Sustainable Living: Traditional wisdom adds more green to the modern home
By Kathy Dean
Homeowners and builders are incorporating more efficient energy systems in homes than ever before. The awareness of, and demand for, sustainable energy sources has increased over the years, but the use of green energy is not a new concept.
Before modern heating and air conditioning was widely available, people still found ways to keep their homes well lit and comfortable. That old-time wisdom still has a lot to offer.
“The challenge, really, is to use traditional passive cooling techniques along with modern technology to keep our homes comfortable by modern expectations,” said Brandy Herlinger Morrison, historical architect and president/owner of Morrison Design, LLC.
She shared several ideas to meet that challenge. For example, the way a house is situated can have a big impact. “Orienting the home to catch sunlight and breezes can reduce the reliance on other energy sources for heating and lighting,” she said. “The house should be situated in such a way that helps to cool it in summer and heat it in winter, while capturing as much light as possible.”
It takes some careful planning to achieve maximum efficiency. The architect needs to consider where sunlight falls on the house at different times of the year, as well as what direction the wind travels across the property.
Morrison went on to explain that the placement of windows and doors is another important factor. “In older buildings, we often see that the front and back doors are in a direct line with one another, as are windows. This allows breezes to sweep through the house and cool it.”
External shutters, often seen as a simple home decoration, can have an impact on energy savings as well. Using operable shutters that are well fitted to the outside of windows helps to control the interior temperature of the house.
According to Morrison, today’s home designers have moved away from tall or high windows; instead, they tend to opt for more insulated wall space. However, with Energy Start compliant windows, taller windows still insulate while allowing more ambient light into the room. This reduces the need to turn on inside lights.
Another traditional feature is the large front porch with an overhanging roof. “The porch is a wonderful passive cooling technique for homes. Not only does it offer shade, it also creates an extra living space that can be used comfortably through much of the year,” Morrison said.
Simple color and landscaping techniques provide ways to save energy, too. For instance, brick or siding in light colors reflect the sun’s heat. Morrison warned that while a light-colored roof will also help keep a home cool, it could become a light pollution issue.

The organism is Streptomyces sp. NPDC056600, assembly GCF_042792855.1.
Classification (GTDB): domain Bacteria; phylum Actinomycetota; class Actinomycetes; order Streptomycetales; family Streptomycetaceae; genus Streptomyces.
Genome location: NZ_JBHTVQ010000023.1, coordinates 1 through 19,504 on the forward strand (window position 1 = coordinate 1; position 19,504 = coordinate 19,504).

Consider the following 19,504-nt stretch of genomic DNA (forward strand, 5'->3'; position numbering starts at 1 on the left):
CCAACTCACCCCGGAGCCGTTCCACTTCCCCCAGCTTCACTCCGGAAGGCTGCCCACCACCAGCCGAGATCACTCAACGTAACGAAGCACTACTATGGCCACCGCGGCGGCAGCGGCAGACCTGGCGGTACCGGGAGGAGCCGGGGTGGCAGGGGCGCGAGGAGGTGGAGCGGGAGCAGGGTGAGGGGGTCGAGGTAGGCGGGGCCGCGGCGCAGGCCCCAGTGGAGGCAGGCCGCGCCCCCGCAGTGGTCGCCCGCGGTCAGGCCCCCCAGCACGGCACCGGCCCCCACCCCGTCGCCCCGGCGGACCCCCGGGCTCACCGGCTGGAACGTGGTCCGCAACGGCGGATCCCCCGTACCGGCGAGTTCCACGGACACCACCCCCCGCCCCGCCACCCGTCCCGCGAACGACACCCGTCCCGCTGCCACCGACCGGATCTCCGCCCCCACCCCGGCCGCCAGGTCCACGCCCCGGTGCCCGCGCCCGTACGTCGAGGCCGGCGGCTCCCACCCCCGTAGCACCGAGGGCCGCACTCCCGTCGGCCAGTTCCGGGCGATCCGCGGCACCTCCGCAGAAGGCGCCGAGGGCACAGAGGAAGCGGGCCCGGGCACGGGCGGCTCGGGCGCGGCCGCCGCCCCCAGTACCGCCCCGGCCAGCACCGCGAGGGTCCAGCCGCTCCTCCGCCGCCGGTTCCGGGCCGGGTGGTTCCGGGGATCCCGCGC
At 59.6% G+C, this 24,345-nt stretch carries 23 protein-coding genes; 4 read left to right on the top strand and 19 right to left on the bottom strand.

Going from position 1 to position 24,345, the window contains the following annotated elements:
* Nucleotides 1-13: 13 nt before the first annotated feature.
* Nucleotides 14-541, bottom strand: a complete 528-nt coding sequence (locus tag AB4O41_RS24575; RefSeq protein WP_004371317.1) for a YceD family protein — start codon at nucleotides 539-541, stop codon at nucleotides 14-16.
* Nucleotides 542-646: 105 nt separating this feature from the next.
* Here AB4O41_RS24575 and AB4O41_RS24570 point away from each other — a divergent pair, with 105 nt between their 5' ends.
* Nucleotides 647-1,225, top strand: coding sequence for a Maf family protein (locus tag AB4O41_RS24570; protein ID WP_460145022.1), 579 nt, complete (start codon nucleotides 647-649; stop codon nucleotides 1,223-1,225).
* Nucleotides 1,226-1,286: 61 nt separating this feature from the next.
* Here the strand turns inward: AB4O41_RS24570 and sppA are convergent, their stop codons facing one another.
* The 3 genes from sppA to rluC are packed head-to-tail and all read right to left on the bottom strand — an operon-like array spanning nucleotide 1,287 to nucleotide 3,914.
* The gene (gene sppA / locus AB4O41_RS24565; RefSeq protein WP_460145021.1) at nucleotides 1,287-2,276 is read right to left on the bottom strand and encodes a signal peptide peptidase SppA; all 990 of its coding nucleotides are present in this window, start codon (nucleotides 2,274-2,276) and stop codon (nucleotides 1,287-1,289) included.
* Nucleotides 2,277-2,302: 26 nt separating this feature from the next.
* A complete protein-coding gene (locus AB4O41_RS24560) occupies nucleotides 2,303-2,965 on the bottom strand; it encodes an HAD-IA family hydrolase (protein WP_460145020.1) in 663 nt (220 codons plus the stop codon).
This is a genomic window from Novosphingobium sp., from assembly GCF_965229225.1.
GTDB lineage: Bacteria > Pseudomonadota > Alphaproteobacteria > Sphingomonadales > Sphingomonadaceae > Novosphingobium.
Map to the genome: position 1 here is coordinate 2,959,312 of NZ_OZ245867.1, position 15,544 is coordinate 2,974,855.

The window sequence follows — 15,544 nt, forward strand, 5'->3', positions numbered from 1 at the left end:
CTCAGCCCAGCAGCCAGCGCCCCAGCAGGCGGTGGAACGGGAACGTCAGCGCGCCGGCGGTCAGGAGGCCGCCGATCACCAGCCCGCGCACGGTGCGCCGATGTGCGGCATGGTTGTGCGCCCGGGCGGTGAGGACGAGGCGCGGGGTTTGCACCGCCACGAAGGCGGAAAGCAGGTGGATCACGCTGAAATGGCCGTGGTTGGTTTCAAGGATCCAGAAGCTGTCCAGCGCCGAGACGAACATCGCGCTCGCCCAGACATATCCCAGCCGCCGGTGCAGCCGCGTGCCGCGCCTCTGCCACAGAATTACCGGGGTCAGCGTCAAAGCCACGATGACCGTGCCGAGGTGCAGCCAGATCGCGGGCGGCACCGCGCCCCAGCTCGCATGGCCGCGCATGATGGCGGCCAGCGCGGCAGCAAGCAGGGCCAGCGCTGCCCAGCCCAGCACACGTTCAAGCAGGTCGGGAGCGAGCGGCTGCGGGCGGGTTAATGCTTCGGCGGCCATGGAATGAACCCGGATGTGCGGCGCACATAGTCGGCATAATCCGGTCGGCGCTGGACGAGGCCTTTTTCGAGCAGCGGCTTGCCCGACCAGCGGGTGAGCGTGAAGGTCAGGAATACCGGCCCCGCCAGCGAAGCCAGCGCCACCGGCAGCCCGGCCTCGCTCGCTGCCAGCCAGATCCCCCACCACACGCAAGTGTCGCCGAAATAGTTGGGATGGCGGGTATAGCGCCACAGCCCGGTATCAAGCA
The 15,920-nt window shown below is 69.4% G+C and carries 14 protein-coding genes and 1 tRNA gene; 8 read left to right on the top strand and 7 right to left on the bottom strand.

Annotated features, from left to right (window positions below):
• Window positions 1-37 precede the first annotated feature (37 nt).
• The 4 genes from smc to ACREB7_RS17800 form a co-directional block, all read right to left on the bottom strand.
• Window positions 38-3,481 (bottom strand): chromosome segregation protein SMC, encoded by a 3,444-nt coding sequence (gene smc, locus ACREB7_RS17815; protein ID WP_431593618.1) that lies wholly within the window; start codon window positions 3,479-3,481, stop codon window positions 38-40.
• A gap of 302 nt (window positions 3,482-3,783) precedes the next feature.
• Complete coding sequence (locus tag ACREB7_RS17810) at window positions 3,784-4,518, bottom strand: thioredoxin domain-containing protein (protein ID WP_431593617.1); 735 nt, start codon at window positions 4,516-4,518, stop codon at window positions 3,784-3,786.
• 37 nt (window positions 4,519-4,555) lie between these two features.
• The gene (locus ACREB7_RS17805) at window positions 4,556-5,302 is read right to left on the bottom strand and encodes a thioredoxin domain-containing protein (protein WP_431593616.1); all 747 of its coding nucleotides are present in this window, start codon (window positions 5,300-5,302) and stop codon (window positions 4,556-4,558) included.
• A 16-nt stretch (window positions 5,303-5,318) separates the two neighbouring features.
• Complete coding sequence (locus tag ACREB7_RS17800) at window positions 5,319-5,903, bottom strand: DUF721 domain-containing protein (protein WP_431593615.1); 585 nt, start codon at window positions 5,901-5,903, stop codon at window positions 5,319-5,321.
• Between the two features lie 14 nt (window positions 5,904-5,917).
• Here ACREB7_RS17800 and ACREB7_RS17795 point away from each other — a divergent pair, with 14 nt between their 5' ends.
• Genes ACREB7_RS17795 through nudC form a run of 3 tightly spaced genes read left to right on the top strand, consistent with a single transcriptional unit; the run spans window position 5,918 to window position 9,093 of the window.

“Planting a row of deciduous trees along the south side of the house will shade it in summer,” she explained. “Once the leaves fall in winter, the sun can shine through and warm up the home, while the trees still provide a wind break.”
Morrison added that the passive cooling techniques have worked well for her family in their Atlanta home. While their large house is kept in the 70- to 80-degree range throughout the year, their energy consumption remains surprisingly low.
10 Tips for a Greener Home
Everyone can make a positive impact on the environment of their home, as well as the planet. There are a variety of changes that you can make that will yield big results. Keep Atlanta Beautiful, Inc. staff members, as well volunteer board members, offered these helpful suggestions.
- Unplug device chargers when they’re not in use. Cords suck energy, even when an electronic device isn’t attached to it, and TVs still draw electricity/energy when they’re not turned on. Connect your big electronic items to a UL certified power strip so the switch can be flipped off when they’re not in use for a long period, such as when you’re going to work, to bed or on vacation.
- Change to eco light bulbs. An LED security light uses virtually no power and can be left on all night. Consider adding motion sensing switches, which are especially helpful with forgetful children or housemates.
- Save water in the bathroom with a low flush toilet. Older toilets use from 3.5 to 7 gallons with every flush, while a low flush toilet uses around 1.5 gallons. Low-flow shower heads and faucets can reduce water consumption up to 50 percent.
- Set the thermostat in the mid 70s to conserve energy and save on costs. Control heat from the sun with closed curtains in summer and open curtains in winter. When the opportunity arises, replace older windows with new energy-efficient double paned windows. They make a huge difference in controlling air leakage.
- Once older appliances need to be replaced, look for energy-efficient models. Get product reviews and more information at energystar.gov.
- Xeriscape (landscape with plants that need little to no irrigation) or plant edible vegetation.
- Keep a compost bucket in the kitchen for uncooked vegetable and fruit scraps, egg shells and coffee grounds that can be added to a backyard compost pile.
- Request paper bags at supermarkets and use them as biodegradable trash bags in your home.
- Use non-toxic cleaners. Natural cleansers – baking soda, borax, lemon juice and vinegar – can be used for many cleaning tasks in the home. Websites like eartheasy.com and prevention.com offer suggestions and specifics.
- Capture and use rainwater with a rainwater storage system, like one of those available at rainwaterpillow.com. The water can be used for non-potable purposes, like watering outdoor plants. Add a filtration system for potable water that can be used for drinking, bathing and laundry.
Keep Atlanta Beautiful, Inc. is a non-profit organization comprised of volunteers that partners with city and county governments, private industry and local community groups to make Atlanta one of the most beautiful cities. Learn more at keepatlantabeautiful.org.